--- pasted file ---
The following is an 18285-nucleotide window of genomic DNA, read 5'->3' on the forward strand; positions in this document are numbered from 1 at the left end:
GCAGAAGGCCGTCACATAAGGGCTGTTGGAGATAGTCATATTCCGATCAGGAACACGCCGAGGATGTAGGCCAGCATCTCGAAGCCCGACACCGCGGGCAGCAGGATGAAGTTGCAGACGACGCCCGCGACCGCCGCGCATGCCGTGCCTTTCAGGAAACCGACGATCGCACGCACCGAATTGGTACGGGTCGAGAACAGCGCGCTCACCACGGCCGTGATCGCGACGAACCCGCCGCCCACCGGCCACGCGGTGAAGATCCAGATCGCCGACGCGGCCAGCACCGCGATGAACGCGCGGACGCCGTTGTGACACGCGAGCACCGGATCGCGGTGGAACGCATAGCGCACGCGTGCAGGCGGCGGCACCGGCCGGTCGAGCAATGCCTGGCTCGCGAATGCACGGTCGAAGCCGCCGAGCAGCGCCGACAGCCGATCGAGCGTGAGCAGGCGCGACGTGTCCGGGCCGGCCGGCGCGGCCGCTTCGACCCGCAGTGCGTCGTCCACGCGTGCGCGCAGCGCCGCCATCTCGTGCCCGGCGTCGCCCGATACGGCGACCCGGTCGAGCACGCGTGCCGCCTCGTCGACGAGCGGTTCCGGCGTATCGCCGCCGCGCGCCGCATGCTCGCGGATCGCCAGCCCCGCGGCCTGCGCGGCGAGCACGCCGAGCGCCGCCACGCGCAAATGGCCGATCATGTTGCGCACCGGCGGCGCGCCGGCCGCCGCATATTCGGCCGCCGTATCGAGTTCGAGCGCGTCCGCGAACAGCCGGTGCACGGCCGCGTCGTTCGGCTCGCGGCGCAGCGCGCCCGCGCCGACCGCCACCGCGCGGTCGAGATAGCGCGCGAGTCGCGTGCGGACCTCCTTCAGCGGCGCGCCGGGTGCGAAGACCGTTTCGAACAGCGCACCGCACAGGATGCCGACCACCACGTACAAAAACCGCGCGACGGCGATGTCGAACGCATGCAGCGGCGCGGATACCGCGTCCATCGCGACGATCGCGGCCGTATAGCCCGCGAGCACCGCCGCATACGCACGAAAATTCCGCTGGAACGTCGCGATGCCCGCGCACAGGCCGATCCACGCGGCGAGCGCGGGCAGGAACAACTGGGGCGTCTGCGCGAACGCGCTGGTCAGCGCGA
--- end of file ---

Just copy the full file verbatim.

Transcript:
The following is an 18285-nucleotide window of genomic DNA, read 5'->3' on the forward strand; positions in this document are numbered from 1 at the left end:
GCAGAAGGCCGTCACATAAGGGCTGTTGGAGATAGTCATATTCCGATCAGGAACACGCCGAGGATGTAGGCCAGCATCTCGAAGCCCGACACCGCGGGCAGCAGGATGAAGTTGCAGACGACGCCCGCGACCGCCGCGCATGCCGTGCCTTTCAGGAAACCGACGATCGCACGCACCGAATTGGTACGGGTCGAGAACAGCGCGCTCACCACGGCCGTGATCGCGACGAACCCGCCGCCCACCGGCCACGCGGTGAAGATCCAGATCGCCGACGCGGCCAGCACCGCGATGAACGCGCGGACGCCGTTGTGACACGCGAGCACCGGATCGCGGTGGAACGCATAGCGCACGCGTGCAGGCGGCGGCACCGGCCGGTCGAGCAATGCCTGGCTCGCGAATGCACGGTCGAAGCCGCCGAGCAGCGCCGACAGCCGATCGAGCGTGAGCAGGCGCGACGTGTCCGGGCCGGCCGGCGCGGCCGCTTCGACCCGCAGTGCGTCGTCCACGCGTGCGCGCAGCGCCGCCATCTCGTGCCCGGCGTCGCCCGATACGGCGACCCGGTCGAGCACGCGTGCCGCCTCGTCGACGAGCGGTTCCGGCGTATCGCCGCCGCGCGCCGCATGCTCGCGGATCGCCAGCCCCGCGGCCTGCGCGGCGAGCACGCCGAGCGCCGCCACGCGCAAATGGCCGATCATGTTGCGCACCGGCGGCGCGCCGGCCGCCGCATATTCGGCCGCCGTATCGAGTTCGAGCGCGTCCGCGAACAGCCGGTGCACGGCCGCGTCGTTCGGCTCGCGGCGCAGCGCGCCCGCGCCGACCGCCACCGCGCGGTCGAGATAGCGCGCGAGTCGCGTGCGGACCTCCTTCAGCGGCGCGCCGGGTGCGAAGACCGTTTCGAACAGCGCACCGCACAGGATGCCGACCACCACGTACAAAAACCGCGCGACGGCGATGTCGAACGCATGCAGCGGCGCGGATACCGCGTCCATCGCGACGATCGCGGCCGTATAGCCCGCGAGCACCGCCGCATACGCACGAAAATTCCGCTGGAACGTCGCGATGCCCGCGCACAGGCCGATCCACGCGGCGAGCGCGGGCAGGAACAACTGGGGCGTCTGCGCGAACGCGCTGGTCAGCGCGA